Right now, this is an elegantly simple bill that does indeed level the playing field between banks of various sizes and takes the taxpayer off the hook.  There is no better way to put an end to both socialized risk and excessive regulation all at once.

Despite the gridlock in the Senate, the Brown-Vitter TBTF Act has a good chance to pass.  It’s worth keeping the pressure on all of Congress, especially the House, to make this happen.

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11 thoughts on “Bank Regulation That Makes Sense

  1. I agree that this makes sense. Simple is good and we can be sure it will be followed. The best part of this is that it puts all assets and liabilities on the books which should have happened long ago. How it got the way it is I will never know except that there had to be a lot of politicians paid off. It is hard to justify higher capital requirements for the largest banks and that may not make it through but the rest is very obvious and yes, it should be done!

    • Thanks! I think the reason for having large banks carry more capital is that they can’t be bailed out like a smaller bank can, at least not without draining the treasury, so it has to be made less likely. In turns “Too big to fail” back onto the market.
      I’d like to know more about your feelings on the rest of the regulation. I know these bills are hard to read, but this one is short.

    • It could yet happen. Anything can happen. The politics is good – if nothing else, this might be the setup for bigger victories yet to come, even if this bill doesn’t make it.

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  3. The fact that they got the Senate to pass a resolution to engage this was an awesome idea. That creates a public commitment by Senators to deal with too big to fail which will turn create greater support for the bill in the Senate. Now they need to find supporters in the House to do that same thing. If the House can pass a resolution about this then they will be more likely to pass a bill.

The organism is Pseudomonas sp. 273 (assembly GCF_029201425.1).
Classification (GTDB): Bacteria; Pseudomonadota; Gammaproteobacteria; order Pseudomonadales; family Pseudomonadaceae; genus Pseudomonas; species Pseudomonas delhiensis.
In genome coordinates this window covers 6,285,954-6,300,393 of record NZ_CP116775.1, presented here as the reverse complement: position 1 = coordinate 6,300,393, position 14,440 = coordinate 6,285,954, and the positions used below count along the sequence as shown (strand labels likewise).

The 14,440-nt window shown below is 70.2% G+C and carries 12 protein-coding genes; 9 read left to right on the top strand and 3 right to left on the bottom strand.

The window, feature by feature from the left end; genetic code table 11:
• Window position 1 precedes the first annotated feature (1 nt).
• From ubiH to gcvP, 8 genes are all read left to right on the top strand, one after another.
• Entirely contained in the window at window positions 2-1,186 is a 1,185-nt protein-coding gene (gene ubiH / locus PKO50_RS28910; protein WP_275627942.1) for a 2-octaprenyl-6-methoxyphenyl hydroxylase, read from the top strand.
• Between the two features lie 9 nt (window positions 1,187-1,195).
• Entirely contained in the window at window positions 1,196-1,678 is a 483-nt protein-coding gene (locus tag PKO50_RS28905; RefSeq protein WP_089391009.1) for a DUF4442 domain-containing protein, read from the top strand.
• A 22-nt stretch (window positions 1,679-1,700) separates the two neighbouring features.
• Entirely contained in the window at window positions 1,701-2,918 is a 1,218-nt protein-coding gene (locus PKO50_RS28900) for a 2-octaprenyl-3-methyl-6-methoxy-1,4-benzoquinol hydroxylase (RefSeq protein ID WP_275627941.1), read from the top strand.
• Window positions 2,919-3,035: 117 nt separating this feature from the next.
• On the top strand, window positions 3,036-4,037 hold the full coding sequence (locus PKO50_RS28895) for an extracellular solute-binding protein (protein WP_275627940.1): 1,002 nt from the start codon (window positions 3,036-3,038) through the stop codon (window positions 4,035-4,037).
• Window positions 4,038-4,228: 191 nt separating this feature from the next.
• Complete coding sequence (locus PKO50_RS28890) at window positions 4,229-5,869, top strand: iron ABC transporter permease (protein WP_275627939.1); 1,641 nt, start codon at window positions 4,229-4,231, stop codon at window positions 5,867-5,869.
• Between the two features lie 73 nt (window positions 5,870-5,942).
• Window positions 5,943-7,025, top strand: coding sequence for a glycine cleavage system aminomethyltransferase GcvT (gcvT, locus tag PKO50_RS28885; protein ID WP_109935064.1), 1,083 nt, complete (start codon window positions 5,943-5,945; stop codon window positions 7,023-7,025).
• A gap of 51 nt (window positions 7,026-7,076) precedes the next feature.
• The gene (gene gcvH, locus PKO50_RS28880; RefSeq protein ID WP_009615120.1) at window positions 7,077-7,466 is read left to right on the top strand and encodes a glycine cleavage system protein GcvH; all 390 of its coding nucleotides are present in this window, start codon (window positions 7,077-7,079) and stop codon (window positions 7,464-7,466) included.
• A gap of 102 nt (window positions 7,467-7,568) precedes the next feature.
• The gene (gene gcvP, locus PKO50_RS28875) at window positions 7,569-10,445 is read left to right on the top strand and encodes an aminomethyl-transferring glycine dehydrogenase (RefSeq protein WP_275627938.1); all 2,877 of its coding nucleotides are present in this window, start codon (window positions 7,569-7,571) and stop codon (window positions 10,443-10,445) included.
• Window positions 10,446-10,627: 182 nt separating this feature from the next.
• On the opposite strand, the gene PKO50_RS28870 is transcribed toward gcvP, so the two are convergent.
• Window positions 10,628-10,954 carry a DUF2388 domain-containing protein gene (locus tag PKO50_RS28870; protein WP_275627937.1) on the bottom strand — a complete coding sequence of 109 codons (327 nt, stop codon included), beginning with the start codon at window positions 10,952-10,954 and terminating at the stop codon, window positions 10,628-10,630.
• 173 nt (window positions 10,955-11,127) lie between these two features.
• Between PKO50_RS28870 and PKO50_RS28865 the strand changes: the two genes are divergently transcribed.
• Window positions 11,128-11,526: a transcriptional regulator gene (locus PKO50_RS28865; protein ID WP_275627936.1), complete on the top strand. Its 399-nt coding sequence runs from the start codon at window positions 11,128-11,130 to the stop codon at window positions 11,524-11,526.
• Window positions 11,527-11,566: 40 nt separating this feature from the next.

Though ideally the proponents should have tried to get a resolution through both chambers of Congress before drawing up the bill. That is because now the House may look at the specifics of the bill prior to voting on a resolution to deal with too big to fail. So the bill could impact the likelihood of a House resolution.

    This bill could do a lot to eliminate too big to fail. But I would prefer and explicit law stating that taxpayers won’t bail out those gigantic financial institutions again. I want the government to tell Wall Street in simple explicit terms that the risk they incur is their own and not the taxpayers.

    • Thanks for the comment! The problem with a law saying we won’t bail out is that it’s possible to imagine a scenario where everything fails and we should bail out banks. Even so, there’s no reason that the institution might remain but nearly everyone is gone – some of them to jail.
      The lack of action in the House is a serious problem, and it’s something I will be talking about in the next post (if indirectly). The politics there is simply poisonous.

      • Ok I actually wasn’t clear, I do agree that on some rare occasions it might be absolutely necessary to bail out banks. But I think that any bank which needs bailed out by the government needs disolved by the government in an orderly fashion. Basically if it comes down to it the government will step in an ensure that obligations are met in order to prevent systemic risk spreading to other institutions. Then the government would liquidate the bank and the government would get paid first with the proceeds. After that what ever is left can go to shareholders and such. But no bank should exist once it requires a bail out. The bank functionally failed and should not be given a second chance to invoke that risk upon the country again.

      • I am thinking about this, and you do have a point. It would mean that everyone associated with the bank has nothing to gain from excessive risks, which is not a bad way to go IHMO. I have long favored what I said before but it does give some out to investors and lower level employees. Dunno. Thanks!